Crafting Identity: Some Conclusions

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(Note: I’ve posted comments and summaries of the texts of several books that I have had in my Master’s in Communications degree. This isn’t one of them, though it is by one the professors I have had for said degree. But it is the book I have most enjoyed reading from that academic background. I am sharing my own perspective on the book, and doubtless have missed much of the scholarly point and may even have misunderstood some of it. For the scholarly among you, I apologize for that. For the rest of you, I encourage you to read more deeply than you usually do with my “scholarly” reviews. This one is more fun, and more worth it.)

Studying Up, Down and Sideways: Conclusions and Departures

I made a quasi-conclusion of my own with my notes on the last chapter. Here is where Shlossberg starts his own conclusion.

He gives a quote from Saha that I think is a good statement of the dynamic tensions of this situation: “Ethnic identities do not exist in a pure state prior to commodification, but are reproduced through the social and material processes of cultural production itself … Commodification as a process is enabling as well as constraining.” (Shlossberg 214).

His conclusion, alas, has no real story to it, so it isn’t as fun reading. Not that I am saying the book is meant to be read for fun, but I have found it an interesting read.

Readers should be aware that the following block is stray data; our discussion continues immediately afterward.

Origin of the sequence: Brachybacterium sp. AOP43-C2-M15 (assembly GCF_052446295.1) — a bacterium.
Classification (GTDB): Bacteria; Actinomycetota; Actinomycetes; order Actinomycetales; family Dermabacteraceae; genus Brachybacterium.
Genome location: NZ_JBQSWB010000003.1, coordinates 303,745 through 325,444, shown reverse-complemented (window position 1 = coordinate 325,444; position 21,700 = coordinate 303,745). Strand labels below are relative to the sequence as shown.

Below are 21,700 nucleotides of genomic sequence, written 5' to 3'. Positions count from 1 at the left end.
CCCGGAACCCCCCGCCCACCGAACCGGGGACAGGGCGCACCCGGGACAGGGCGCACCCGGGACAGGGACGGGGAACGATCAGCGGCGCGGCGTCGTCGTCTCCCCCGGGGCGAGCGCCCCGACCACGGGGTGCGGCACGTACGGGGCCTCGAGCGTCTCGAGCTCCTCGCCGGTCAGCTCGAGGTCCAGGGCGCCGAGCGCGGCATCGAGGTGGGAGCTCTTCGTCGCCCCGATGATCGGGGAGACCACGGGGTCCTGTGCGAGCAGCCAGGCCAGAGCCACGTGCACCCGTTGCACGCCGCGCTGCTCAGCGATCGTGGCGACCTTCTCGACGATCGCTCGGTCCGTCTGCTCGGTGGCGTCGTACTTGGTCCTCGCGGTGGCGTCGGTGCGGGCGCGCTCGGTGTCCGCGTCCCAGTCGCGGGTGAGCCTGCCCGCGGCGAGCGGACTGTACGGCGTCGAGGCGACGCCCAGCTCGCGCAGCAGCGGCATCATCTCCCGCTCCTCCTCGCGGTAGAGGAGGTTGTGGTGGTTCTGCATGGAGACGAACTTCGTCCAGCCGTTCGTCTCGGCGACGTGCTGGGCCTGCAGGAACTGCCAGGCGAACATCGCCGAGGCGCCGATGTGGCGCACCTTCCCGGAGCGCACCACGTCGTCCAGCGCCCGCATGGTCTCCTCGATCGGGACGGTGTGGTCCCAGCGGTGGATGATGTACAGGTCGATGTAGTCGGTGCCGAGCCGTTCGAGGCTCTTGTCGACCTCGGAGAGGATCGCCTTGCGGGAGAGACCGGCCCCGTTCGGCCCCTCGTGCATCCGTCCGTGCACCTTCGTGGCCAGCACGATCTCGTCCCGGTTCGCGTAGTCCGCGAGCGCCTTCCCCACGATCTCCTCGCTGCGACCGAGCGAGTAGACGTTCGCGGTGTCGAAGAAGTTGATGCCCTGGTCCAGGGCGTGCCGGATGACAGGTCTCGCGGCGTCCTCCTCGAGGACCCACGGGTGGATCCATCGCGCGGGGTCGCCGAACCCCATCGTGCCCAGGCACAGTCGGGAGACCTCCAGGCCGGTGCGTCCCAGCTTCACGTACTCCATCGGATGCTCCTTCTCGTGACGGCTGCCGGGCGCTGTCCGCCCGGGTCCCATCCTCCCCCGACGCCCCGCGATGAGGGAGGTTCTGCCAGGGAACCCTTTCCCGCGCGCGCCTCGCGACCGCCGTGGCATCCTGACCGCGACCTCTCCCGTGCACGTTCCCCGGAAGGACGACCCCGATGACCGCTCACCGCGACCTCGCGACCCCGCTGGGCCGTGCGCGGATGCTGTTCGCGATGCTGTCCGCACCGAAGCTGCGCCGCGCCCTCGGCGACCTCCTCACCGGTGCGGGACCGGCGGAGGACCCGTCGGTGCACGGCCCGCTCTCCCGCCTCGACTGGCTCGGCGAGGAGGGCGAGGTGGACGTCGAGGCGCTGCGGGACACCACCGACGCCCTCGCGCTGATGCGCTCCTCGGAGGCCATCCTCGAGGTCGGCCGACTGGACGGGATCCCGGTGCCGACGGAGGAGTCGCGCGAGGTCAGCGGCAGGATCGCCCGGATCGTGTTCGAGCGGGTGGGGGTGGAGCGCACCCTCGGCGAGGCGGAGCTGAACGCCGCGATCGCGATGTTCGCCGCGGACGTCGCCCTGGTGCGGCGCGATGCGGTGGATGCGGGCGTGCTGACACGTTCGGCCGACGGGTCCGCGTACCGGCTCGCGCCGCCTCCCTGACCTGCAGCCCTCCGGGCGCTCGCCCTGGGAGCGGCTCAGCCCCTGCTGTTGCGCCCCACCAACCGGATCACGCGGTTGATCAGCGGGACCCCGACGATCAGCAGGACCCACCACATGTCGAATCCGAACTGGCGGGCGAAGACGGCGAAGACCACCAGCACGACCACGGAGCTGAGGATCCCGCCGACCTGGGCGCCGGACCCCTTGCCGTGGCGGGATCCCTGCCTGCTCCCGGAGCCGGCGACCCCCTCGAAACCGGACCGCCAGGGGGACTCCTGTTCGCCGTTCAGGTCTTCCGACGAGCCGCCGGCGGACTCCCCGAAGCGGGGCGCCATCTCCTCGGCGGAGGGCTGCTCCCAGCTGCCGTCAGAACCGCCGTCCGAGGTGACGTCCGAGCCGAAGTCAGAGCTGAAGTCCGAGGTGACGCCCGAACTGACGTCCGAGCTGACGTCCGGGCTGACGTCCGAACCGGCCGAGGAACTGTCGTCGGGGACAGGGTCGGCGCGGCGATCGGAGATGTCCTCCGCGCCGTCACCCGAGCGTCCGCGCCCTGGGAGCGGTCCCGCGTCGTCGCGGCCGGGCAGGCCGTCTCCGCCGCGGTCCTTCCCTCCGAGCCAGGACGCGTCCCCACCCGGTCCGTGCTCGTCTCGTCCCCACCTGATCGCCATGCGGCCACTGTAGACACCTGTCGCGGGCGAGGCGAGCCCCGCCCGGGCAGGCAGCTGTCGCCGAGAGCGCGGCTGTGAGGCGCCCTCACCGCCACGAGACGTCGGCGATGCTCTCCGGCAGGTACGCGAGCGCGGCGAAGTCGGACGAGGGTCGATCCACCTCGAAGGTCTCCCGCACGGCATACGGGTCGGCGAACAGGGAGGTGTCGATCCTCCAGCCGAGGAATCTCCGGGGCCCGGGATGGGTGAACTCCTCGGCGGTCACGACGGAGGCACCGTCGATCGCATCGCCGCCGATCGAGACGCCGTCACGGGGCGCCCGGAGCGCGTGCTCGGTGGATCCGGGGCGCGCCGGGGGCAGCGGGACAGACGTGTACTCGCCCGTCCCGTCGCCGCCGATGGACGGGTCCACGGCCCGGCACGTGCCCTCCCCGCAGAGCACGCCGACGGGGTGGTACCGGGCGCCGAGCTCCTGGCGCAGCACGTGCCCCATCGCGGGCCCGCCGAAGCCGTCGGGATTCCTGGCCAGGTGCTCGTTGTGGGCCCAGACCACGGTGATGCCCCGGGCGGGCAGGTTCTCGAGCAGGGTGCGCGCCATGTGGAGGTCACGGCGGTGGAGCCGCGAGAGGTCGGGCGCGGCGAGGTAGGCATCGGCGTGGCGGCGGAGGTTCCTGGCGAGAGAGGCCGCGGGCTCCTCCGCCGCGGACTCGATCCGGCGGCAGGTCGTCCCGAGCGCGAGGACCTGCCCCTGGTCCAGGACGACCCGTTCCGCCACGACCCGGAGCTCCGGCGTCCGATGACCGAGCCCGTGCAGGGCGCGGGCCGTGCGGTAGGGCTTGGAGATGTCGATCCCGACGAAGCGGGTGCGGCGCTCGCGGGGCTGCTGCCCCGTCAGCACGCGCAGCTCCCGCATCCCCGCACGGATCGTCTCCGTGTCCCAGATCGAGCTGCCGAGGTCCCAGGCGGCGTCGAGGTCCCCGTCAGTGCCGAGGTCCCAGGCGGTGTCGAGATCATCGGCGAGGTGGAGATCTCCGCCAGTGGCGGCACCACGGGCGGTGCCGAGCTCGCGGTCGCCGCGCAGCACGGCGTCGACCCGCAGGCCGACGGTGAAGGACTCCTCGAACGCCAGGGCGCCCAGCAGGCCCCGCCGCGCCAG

One of his conclusions is that “self-reflexive and self-critical work is needed to examine and address how discourse and scholarship within the field has itself accepted, produced, reproduced, and policed the racial distinctions and boundaries between authentic indigenous and traditional arts and the global mass media and mass culture.” (Shlossberg, 217).

He also suggests “Research in critical anthropology and international communication can be advanced by shifting the research focus from issues of media and cultural globalization and its role in social change to an examination of cultural politics and the social relations in which claims … about media and cultural globalization and social change are embedded.” (Shlossberg 218).

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